A number of printers in Canada and the U.K. are spitting out notices telling people to aid top YouTuber PewDiePie in his struggle to remain the most-subscribed-to creator on the platform.
Over the past few days, people have posted photos of the notice, many of them saying it popped out of their printers at work. The printout gives readers a brief rundown of the fact that Bollywood record label T-Series is coming ever closer to overtaking PewDiePie’s subscriber count. It then asks recipients to unsubscribe from T-Series, subscribe to PewDiePie (whose real name is Felix Kjellberg), and rally on social media with the hashtag #SavePewDiePie.
The hacker claiming responsibility for the army of pro-PewDiePie printers calls themself ‘@HackerGiraffe‘ on Twitter. “Spread the word with your friends about printers and printer security!” they tweeted. “This is actually a scary matter. Will tweet everything about this entire #PewDiePie hack later to explain to everyone exactly what went down. Also @PewDiePie please notice me.”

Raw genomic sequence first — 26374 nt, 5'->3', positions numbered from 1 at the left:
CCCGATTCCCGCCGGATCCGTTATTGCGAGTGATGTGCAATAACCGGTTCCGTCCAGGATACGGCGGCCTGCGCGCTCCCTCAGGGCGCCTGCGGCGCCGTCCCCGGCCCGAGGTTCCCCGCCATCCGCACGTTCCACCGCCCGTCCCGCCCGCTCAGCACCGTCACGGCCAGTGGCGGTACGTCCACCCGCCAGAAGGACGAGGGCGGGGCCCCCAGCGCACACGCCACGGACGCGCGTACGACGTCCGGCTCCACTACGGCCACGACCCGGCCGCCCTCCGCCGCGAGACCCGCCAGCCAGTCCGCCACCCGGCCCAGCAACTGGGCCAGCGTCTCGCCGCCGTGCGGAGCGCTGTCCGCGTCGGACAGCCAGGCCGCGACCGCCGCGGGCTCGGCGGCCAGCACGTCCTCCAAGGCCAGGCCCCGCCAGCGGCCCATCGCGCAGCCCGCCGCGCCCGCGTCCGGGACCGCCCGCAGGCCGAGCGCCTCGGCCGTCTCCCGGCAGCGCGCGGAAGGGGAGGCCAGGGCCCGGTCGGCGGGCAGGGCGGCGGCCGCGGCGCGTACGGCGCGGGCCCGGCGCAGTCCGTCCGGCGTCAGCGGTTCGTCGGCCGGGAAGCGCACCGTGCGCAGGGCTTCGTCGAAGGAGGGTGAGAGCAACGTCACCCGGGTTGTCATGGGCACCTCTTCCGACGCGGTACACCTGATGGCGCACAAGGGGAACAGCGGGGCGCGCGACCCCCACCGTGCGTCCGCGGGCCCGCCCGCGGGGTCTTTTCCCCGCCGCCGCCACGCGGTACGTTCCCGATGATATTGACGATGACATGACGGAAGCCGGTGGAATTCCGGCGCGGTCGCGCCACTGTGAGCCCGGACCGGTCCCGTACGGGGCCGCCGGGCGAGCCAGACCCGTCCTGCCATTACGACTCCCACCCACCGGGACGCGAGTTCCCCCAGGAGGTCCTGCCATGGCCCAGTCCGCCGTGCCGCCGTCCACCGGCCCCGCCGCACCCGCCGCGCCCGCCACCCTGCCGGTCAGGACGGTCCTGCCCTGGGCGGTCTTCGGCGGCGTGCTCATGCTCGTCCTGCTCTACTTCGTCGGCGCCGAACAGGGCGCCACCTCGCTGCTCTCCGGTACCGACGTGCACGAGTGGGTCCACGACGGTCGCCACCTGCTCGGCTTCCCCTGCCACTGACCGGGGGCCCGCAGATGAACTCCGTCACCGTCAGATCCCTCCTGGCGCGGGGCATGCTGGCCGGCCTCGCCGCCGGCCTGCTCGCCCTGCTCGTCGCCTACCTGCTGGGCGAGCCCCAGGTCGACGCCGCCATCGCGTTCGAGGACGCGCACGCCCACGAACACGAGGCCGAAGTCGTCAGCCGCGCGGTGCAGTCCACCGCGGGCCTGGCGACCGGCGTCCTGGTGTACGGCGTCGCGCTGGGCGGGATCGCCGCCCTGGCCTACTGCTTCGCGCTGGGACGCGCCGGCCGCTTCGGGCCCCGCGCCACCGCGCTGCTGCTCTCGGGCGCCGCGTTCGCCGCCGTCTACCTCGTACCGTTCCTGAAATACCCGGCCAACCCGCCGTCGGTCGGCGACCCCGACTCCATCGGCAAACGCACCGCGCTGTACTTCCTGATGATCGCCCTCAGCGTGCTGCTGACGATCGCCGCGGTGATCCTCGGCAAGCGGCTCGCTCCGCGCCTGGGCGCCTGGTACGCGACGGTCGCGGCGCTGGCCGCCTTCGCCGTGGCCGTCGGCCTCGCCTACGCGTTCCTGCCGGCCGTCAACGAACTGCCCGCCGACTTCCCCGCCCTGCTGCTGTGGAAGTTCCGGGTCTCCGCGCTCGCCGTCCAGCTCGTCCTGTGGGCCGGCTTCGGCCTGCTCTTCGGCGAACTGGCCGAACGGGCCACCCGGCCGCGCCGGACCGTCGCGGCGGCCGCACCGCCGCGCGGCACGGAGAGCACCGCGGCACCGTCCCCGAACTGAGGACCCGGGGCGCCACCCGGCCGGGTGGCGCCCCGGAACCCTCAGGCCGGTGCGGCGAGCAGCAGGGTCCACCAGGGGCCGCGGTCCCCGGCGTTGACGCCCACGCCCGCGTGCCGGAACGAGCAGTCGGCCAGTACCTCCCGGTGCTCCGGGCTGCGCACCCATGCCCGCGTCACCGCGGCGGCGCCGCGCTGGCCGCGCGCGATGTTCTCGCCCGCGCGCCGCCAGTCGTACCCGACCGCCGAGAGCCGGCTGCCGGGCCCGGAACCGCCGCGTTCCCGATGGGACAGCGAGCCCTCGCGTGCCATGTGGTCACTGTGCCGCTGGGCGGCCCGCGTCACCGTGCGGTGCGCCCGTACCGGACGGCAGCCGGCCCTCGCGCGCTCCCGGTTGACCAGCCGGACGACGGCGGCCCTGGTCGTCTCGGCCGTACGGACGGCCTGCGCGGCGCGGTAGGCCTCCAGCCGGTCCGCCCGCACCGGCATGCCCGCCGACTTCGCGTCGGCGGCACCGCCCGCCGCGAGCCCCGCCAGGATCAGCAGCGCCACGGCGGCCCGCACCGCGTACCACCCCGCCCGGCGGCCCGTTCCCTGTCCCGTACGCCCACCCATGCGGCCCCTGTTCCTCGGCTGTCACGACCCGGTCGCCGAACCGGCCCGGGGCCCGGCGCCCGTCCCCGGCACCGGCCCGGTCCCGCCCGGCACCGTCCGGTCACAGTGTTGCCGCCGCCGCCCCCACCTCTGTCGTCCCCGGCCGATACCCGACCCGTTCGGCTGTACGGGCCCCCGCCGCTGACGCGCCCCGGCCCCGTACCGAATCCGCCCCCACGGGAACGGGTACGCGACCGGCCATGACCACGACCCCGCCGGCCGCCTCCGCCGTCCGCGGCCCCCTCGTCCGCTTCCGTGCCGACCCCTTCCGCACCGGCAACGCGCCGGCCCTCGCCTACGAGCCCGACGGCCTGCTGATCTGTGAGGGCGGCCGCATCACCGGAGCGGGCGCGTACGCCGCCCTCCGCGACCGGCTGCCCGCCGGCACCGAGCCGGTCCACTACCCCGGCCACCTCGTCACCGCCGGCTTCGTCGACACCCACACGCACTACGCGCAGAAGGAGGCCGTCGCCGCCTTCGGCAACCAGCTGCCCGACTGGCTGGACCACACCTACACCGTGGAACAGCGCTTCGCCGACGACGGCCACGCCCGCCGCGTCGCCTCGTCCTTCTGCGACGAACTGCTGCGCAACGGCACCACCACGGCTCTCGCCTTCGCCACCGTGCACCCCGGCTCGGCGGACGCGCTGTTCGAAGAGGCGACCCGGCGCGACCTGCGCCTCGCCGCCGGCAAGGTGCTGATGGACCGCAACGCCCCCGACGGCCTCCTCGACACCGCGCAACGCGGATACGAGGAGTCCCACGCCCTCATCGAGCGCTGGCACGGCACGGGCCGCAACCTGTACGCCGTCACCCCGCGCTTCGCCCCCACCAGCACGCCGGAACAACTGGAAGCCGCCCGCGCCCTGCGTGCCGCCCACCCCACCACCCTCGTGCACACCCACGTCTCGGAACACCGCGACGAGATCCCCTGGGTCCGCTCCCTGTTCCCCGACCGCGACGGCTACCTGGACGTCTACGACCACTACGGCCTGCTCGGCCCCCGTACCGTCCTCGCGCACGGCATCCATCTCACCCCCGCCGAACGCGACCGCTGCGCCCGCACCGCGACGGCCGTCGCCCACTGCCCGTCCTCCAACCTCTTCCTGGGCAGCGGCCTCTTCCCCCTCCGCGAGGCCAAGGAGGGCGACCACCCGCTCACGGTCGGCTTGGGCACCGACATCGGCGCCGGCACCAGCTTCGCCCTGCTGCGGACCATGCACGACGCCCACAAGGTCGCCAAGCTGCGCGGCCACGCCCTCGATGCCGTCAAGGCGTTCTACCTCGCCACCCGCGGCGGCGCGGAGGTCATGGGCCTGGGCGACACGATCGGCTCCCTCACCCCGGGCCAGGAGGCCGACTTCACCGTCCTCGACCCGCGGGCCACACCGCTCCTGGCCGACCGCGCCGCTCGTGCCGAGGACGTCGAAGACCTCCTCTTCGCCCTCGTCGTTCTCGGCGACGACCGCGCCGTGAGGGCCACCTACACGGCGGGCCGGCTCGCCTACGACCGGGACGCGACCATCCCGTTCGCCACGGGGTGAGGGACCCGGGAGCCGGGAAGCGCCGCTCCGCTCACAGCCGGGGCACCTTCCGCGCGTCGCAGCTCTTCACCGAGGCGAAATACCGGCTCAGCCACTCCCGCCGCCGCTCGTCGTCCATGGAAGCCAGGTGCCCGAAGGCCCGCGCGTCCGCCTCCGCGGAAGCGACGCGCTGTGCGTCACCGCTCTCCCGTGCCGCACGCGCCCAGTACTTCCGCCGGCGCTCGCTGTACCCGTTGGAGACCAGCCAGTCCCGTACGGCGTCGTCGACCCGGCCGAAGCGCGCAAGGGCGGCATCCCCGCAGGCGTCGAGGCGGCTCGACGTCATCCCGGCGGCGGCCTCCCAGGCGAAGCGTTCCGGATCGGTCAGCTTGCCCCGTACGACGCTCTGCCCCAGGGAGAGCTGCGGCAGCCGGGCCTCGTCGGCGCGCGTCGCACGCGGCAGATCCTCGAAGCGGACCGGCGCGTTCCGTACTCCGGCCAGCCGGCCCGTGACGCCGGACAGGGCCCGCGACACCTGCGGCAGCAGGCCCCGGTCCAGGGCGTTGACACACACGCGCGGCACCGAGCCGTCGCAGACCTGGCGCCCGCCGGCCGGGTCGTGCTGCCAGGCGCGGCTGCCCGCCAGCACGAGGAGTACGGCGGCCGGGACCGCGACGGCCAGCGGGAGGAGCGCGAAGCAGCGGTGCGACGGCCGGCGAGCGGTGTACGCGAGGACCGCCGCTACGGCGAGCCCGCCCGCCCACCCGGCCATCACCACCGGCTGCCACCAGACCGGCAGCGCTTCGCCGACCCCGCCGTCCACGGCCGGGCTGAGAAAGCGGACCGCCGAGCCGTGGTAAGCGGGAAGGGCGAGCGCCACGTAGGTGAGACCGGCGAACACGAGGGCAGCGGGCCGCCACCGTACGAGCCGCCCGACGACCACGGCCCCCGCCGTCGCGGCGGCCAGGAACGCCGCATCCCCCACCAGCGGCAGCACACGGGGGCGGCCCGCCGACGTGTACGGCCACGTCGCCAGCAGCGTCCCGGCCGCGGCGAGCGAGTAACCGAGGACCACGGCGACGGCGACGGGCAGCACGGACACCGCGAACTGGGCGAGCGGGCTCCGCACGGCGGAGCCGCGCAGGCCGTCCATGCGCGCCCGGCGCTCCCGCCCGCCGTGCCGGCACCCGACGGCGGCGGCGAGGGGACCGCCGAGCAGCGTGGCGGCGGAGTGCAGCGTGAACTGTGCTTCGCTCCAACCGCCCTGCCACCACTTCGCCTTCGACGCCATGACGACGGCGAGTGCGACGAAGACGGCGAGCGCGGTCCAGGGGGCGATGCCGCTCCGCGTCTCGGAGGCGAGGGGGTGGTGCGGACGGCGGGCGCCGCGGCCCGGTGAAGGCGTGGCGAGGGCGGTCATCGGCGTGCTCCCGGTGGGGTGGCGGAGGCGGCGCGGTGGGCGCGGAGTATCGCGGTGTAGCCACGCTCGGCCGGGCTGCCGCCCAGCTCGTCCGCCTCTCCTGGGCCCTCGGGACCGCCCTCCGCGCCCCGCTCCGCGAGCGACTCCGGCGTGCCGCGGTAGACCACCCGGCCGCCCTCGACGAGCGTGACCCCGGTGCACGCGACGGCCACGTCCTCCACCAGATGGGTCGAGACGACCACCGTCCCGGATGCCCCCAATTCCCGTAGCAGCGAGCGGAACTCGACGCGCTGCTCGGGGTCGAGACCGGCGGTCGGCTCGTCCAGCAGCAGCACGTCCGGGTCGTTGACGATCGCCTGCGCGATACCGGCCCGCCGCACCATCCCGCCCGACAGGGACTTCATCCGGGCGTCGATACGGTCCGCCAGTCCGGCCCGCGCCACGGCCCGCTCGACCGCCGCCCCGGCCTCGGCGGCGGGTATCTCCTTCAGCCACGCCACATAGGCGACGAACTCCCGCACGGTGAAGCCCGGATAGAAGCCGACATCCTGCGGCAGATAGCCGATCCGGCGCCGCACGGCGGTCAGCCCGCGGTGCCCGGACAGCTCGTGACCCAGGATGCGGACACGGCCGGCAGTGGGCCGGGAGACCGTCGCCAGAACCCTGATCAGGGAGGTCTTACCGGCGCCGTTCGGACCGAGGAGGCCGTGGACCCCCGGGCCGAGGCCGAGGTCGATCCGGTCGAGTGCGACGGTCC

— JessicaJellyfish (@Jessjellyfishh) November 28, 2018
— Georgia Barton (@georgia_bizzle) November 29, 2018
— apex | IG @bobbywainwright (@apex2504) November 27, 2018
— Dr.Moxmo (@Dr_Moxmo) November 29, 2018
— Matt (@thefreeman28989) November 29, 2018
— Danny Boitano (@TFGHighlights) November 27, 2018
They also explained that the hack was surprisingly easy to pull off. “Basically I used a website called https://shodan.io and did a search for devices with port 9100 open. I downloaded that list,” @HackerGiraffe said. “After that, I used a tool I found called Pret (find it on GitHub) which allowed me to connect to these printers, print my PDF, change the display to hacked, and then quit.”
While the stunt obviously touts pro-PewDiePie messaging, @HackerGiraffe also intended to raise awareness about the dangers of printer hacking. “Honestly, if I don’t do this, no one will know how serious this is.”
Kjellberg has not yet commented on the hack.